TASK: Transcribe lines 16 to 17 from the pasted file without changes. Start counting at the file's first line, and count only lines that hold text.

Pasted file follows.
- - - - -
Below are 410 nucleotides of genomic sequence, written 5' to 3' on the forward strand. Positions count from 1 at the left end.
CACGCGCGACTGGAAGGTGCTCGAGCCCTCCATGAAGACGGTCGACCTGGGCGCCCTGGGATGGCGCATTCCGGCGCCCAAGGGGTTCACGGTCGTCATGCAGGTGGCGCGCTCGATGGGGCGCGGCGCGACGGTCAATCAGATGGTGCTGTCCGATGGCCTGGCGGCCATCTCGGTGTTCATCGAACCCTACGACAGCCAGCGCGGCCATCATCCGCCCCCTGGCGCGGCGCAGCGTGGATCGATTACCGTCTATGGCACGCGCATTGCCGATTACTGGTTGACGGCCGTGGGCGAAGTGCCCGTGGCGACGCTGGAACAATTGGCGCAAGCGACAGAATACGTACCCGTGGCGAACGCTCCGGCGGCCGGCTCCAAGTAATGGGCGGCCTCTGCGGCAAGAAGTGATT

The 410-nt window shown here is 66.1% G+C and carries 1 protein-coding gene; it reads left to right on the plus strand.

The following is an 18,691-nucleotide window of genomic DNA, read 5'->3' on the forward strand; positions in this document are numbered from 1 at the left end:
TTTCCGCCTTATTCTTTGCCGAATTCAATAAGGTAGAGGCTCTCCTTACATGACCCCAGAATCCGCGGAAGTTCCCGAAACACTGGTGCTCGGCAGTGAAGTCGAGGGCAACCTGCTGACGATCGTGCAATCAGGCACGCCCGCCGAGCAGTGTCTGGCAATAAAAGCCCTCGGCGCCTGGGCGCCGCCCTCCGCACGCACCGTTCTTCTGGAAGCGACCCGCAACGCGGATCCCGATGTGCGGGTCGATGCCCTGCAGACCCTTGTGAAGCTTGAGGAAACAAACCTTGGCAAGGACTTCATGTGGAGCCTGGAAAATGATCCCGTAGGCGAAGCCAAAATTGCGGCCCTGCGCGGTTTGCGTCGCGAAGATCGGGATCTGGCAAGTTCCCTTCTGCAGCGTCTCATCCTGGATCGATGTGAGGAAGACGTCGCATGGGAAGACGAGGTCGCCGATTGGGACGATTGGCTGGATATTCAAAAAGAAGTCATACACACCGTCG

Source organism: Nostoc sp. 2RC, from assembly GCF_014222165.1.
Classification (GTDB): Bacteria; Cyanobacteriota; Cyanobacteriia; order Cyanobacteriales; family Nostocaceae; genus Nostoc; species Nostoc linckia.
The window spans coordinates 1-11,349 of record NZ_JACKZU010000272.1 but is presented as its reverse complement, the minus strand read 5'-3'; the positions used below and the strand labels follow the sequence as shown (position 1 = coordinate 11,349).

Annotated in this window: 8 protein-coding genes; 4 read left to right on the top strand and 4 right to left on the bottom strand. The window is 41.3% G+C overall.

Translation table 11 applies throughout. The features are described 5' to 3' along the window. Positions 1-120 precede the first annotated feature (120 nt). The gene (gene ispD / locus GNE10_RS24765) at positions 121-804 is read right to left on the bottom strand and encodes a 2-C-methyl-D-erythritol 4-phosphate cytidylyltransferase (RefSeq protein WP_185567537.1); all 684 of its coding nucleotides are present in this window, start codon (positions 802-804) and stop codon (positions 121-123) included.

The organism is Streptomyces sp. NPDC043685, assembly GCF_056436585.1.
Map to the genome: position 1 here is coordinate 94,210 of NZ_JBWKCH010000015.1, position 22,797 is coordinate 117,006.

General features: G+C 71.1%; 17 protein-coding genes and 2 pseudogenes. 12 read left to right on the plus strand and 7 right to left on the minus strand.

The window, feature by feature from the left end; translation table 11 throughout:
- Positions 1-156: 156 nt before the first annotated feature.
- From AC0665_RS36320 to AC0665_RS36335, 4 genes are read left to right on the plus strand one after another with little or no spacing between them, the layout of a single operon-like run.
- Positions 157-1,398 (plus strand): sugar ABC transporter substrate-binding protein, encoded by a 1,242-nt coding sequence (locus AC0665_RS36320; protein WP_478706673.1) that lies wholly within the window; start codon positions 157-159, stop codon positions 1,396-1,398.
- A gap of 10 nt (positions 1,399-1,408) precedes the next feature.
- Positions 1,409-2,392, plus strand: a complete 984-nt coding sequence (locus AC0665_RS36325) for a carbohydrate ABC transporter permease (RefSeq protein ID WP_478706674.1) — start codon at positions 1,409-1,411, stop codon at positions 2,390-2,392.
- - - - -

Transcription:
- From AC0665_RS36320 to AC0665_RS36335, 4 genes are read left to right on the plus strand one after another with little or no spacing between them, the layout of a single operon-like run.
- Positions 157-1,398 (plus strand): sugar ABC transporter substrate-binding protein, encoded by a 1,242-nt coding sequence (locus AC0665_RS36320; protein WP_478706673.1) that lies wholly within the window; start codon positions 157-159, stop codon positions 1,396-1,398.